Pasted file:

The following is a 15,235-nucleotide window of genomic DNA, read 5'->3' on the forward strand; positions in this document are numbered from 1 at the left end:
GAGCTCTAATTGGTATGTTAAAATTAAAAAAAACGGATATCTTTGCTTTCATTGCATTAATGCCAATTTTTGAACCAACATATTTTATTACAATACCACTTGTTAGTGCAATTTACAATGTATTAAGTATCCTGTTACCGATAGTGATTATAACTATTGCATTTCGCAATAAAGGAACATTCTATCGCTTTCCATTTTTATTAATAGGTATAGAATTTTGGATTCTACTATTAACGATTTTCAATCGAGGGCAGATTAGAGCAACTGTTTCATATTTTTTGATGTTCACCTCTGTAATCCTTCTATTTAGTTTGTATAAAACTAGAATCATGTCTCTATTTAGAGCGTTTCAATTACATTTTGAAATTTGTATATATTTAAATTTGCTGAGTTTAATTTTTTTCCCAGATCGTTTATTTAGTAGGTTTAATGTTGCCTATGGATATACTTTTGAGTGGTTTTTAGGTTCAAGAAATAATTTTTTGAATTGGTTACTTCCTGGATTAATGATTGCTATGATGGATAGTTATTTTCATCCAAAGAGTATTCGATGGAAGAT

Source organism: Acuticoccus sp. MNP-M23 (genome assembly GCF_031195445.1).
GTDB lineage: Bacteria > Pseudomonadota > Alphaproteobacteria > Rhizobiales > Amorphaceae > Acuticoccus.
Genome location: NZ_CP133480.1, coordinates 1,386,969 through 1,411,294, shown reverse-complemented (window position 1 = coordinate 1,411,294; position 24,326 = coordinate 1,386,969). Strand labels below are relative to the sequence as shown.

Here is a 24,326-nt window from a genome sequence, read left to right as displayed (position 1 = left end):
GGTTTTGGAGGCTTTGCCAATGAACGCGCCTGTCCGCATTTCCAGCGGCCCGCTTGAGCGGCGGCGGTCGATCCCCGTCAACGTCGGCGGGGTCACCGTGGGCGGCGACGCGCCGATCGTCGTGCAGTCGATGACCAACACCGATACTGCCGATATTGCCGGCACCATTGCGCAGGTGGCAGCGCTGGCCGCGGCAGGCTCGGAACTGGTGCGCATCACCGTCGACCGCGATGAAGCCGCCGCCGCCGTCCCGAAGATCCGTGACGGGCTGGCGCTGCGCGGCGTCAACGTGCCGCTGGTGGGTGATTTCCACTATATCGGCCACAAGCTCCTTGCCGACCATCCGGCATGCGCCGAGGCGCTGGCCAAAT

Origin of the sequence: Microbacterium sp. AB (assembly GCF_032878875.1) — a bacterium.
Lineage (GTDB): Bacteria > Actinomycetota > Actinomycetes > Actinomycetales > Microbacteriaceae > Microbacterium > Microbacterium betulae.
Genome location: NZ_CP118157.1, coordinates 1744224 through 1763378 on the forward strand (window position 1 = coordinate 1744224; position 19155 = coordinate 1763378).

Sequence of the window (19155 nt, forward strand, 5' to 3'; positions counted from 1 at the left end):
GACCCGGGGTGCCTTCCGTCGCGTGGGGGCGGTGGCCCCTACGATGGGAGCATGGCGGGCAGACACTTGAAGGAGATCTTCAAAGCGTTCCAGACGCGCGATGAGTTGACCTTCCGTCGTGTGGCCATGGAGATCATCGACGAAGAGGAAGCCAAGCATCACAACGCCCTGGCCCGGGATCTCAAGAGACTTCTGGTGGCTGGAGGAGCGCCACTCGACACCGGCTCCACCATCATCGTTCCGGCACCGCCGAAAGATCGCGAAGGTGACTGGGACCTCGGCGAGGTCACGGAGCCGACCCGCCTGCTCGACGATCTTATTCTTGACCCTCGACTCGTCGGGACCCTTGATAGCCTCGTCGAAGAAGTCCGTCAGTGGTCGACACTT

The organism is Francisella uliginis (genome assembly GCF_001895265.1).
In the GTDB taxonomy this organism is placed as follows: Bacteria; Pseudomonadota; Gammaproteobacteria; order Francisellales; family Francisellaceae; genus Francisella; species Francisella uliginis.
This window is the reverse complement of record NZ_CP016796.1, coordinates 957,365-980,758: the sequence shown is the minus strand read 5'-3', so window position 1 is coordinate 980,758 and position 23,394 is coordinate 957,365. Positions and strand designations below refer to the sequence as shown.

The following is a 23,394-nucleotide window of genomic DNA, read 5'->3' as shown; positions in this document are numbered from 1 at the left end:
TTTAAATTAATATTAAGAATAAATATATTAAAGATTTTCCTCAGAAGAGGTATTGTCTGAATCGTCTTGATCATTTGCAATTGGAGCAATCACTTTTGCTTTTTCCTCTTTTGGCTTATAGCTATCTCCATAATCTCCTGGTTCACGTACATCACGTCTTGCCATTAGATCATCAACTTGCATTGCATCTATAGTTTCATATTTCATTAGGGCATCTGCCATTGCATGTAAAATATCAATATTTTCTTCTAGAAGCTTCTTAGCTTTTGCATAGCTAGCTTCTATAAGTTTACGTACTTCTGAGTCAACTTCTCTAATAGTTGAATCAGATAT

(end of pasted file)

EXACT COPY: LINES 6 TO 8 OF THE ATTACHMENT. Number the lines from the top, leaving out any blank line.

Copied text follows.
Here is a 24,326-nt window from a genome sequence, read left to right as displayed (position 1 = left end):
GGTTTTGGAGGCTTTGCCAATGAACGCGCCTGTCCGCATTTCCAGCGGCCCGCTTGAGCGGCGGCGGTCGATCCCCGTCAACGTCGGCGGGGTCACCGTGGGCGGCGACGCGCCGATCGTCGTGCAGTCGATGACCAACACCGATACTGCCGATATTGCCGGCACCATTGCGCAGGTGGCAGCGCTGGCCGCGGCAGGCTCGGAACTGGTGCGCATCACCGTCGACCGCGATGAAGCCGCCGCCGCCGTCCCGAAGATCCGTGACGGGCTGGCGCTGCGCGGCGTCAACGTGCCGCTGGTGGGTGATTTCCACTATATCGGCCACAAGCTCCTTGCCGACCATCCGGCATGCGCCGAGGCGCTGGCCAAAT

Origin of the sequence: Microbacterium sp. AB (assembly GCF_032878875.1) — a bacterium.